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5 Common Myths About Lent


Lent | Pulse

Whether you are a Christian or not, you have been seeing it around that it is Lent time and you wonder which event you can partake in.

Lent is a time to reflect on and appreciate the people and privileges you have in your life. For Christians, it’s also a time to be thankful for the sacrifices Jesus made.

In this regard, you might have heard a lot of things about Lent, some are myths and these myths are below according to The Healthyfish.


Lent is for all Christians
Since Lent a Christian tradition, it’s common to assume that Lent is celebrated by all denominations of Christianity.
However, only a handful of denominations celebrate the holiday such as Catholics, Lutherans, Methodists, Anglicans, and Roman Catholics. Eastern Orthodox churches also celebrate Lent but in a slightly altered form.

Meat should be avoided
While you are encouraged to fast during Lent (meaning that you would have to give up meat) this doesn’t mean you have to give it up every day. Rather, meat is not eaten on Fridays during Lent or on Ash Wednesday. All other days, you can take meat. There is an exception, however, if meat is the particular thing you decide to give up for the duration of Lent. In this case, you have to abstain from it every day except Sundays.

Fish should be avoided
Since it has been noted that you can’t eat meat on certain days during Lent, some people assume that you can’t eat fish either. This is a common misunderstanding as fish is a regular meat substitute on Fridays for Christian families and especially on Fridays during Lent and Ash Wednesday.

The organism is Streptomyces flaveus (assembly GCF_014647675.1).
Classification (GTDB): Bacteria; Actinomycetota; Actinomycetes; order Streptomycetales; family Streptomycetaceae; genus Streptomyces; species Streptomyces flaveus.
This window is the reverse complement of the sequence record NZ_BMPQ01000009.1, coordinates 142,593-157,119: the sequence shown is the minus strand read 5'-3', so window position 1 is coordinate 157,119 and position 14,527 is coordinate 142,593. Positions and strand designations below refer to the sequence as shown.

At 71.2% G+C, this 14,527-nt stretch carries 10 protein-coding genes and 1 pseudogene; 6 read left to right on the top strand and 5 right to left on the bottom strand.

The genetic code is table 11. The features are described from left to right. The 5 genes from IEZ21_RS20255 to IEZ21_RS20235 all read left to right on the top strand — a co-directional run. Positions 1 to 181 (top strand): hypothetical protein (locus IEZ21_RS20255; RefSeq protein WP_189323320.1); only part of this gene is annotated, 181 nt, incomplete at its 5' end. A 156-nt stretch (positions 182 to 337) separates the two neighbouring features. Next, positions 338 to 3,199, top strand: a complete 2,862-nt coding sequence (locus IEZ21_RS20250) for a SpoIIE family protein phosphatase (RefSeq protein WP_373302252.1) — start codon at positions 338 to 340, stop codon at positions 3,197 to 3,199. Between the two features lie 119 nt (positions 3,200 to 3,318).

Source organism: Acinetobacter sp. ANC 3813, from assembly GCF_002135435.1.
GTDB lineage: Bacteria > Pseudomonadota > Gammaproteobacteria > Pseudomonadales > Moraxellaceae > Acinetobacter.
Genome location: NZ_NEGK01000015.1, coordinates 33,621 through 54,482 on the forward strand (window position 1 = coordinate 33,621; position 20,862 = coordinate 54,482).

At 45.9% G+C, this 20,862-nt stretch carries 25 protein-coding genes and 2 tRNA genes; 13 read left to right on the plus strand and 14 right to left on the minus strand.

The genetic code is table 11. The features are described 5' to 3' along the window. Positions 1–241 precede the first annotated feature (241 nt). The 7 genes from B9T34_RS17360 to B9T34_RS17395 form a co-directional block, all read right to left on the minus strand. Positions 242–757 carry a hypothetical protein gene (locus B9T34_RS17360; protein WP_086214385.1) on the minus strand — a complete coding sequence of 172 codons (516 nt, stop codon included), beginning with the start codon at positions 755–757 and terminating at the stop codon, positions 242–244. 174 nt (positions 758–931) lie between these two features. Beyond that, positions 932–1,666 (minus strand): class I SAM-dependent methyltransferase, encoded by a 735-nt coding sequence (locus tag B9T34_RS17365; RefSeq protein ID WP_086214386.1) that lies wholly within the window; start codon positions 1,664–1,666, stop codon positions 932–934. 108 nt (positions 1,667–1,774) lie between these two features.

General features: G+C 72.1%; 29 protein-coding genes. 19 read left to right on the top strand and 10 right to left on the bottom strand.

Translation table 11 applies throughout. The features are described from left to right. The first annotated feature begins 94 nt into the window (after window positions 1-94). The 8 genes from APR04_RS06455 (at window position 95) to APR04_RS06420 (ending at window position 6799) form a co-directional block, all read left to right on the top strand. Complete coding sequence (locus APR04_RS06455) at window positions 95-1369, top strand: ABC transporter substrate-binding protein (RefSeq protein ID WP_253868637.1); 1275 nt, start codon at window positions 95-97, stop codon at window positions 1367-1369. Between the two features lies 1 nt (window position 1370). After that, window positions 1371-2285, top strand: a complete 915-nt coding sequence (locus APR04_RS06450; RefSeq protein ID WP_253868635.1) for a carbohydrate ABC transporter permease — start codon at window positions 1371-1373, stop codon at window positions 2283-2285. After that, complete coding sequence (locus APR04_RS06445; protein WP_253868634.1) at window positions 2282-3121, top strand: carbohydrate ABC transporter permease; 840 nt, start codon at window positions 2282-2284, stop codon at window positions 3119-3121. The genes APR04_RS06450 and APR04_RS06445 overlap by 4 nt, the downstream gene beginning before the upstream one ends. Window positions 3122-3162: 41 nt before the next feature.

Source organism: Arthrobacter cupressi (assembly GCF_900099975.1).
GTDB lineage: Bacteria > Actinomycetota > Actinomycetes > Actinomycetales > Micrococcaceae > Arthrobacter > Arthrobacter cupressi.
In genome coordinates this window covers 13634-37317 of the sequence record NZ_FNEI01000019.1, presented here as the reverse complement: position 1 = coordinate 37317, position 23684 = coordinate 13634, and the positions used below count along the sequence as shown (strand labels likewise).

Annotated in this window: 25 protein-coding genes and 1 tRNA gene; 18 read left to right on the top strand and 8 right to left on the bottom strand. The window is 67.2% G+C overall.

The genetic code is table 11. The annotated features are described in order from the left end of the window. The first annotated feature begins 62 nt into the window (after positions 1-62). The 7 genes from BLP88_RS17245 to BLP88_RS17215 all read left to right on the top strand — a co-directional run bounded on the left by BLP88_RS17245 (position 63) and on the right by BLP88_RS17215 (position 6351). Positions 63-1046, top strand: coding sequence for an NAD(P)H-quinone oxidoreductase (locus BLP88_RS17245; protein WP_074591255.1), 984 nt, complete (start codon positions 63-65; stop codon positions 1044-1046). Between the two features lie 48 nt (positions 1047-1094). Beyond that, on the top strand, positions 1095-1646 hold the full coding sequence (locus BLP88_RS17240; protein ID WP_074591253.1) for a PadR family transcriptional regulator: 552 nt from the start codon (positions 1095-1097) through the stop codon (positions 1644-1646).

Lent is 40 days
Many people assume that since Jesus fasted for 40 days, then, Lent should also be for 40 days. This is not totally wrong, this tradition actually is just over 6 weeks, lasting a grand total of 46 days. Sundays are not included in the 40 days count as they are considered “free days”. Those who have given up something (a food group or some form of technology) during Lent can freely enjoy the pleasures of it every Sunday. Think of it as a weekly break from a disciplined regimen.

Lent is about Jesus’ Death
Lent acts as a precursor to Easter, but it’s not about Jesus’ death or his resurrection. It’s actually to pay respect to the 40 days he spent in the desert before being captured and tried. Lent is a time to reflect on Jesus’ struggles and sacrifices while also being grateful for your privilege. Although his time in the desert happened years before his death and resurrection.

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